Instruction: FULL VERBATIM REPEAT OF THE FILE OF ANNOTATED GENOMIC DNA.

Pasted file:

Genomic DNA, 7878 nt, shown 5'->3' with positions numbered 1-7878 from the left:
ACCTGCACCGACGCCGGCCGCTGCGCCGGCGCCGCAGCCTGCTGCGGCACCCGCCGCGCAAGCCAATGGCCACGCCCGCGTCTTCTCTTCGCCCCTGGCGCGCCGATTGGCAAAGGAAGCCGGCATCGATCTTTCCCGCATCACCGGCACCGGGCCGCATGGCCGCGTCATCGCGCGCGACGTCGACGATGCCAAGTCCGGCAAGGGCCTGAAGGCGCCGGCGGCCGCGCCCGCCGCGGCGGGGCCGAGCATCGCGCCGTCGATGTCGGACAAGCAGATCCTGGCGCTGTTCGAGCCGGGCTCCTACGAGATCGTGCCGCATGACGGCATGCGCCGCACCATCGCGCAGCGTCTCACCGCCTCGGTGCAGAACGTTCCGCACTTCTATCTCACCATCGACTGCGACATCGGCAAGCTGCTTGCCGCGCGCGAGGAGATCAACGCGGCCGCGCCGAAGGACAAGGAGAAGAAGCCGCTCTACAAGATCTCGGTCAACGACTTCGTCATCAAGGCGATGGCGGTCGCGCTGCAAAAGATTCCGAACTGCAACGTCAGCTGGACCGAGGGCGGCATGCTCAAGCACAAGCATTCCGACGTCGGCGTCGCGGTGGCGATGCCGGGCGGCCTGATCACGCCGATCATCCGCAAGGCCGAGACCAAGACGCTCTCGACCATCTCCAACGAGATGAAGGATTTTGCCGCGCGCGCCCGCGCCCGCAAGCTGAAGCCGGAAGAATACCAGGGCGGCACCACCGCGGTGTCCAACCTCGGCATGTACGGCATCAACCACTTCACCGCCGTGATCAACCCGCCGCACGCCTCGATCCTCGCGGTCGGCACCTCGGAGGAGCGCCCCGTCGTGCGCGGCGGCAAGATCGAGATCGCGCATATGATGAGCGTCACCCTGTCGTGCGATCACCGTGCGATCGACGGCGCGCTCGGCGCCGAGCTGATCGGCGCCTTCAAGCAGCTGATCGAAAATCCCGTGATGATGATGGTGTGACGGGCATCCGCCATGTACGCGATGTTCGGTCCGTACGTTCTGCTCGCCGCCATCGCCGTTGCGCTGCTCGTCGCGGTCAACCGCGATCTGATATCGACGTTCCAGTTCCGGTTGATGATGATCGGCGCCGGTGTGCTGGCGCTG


Genomic DNA, 7878 nt, shown 5'->3' with positions numbered 1-7878 from the left:
ACCTGCACCGACGCCGGCCGCTGCGCCGGCGCCGCAGCCTGCTGCGGCACCCGCCGCGCAAGCCAATGGCCACGCCCGCGTCTTCTCTTCGCCCCTGGCGCGCCGATTGGCAAAGGAAGCCGGCATCGATCTTTCCCGCATCACCGGCACCGGGCCGCATGGCCGCGTCATCGCGCGCGACGTCGACGATGCCAAGTCCGGCAAGGGCCTGAAGGCGCCGGCGGCCGCGCCCGCCGCGGCGGGGCCGAGCATCGCGCCGTCGATGTCGGACAAGCAGATCCTGGCGCTGTTCGAGCCGGGCTCCTACGAGATCGTGCCGCATGACGGCATGCGCCGCACCATCGCGCAGCGTCTCACCGCCTCGGTGCAGAACGTTCCGCACTTCTATCTCACCATCGACTGCGACATCGGCAAGCTGCTTGCCGCGCGCGAGGAGATCAACGCGGCCGCGCCGAAGGACAAGGAGAAGAAGCCGCTCTACAAGATCTCGGTCAACGACTTCGTCATCAAGGCGATGGCGGTCGCGCTGCAAAAGATTCCGAACTGCAACGTCAGCTGGACCGAGGGCGGCATGCTCAAGCACAAGCATTCCGACGTCGGCGTCGCGGTGGCGATGCCGGGCGGCCTGATCACGCCGATCATCCGCAAGGCCGAGACCAAGACGCTCTCGACCATCTCCAACGAGATGAAGGATTTTGCCGCGCGCGCCCGCGCCCGCAAGCTGAAGCCGGAAGAATACCAGGGCGGCACCACCGCGGTGTCCAACCTCGGCATGTACGGCATCAACCACTTCACCGCCGTGATCAACCCGCCGCACGCCTCGATCCTCGCGGTCGGCACCTCGGAGGAGCGCCCCGTCGTGCGCGGCGGCAAGATCGAGATCGCGCATATGATGAGCGTCACCCTGTCGTGCGATCACCGTGCGATCGACGGCGCGCTCGGCGCCGAGCTGATCGGCGCCTTCAAGCAGCTGATCGAAAATCCCGTGATGATGATGGTGTGACGGGCATCCGCCATGTACGCGATGTTCGGTCCGTACGTTCTGCTCGCCGCCATCGCCGTTGCGCTGCTCGTCGCGGTCAACCGCGATCTGATATCGACGTTCCAGTTCCGGTTGATGATGATCGGCGCCGGTGTGCTGGCGCTG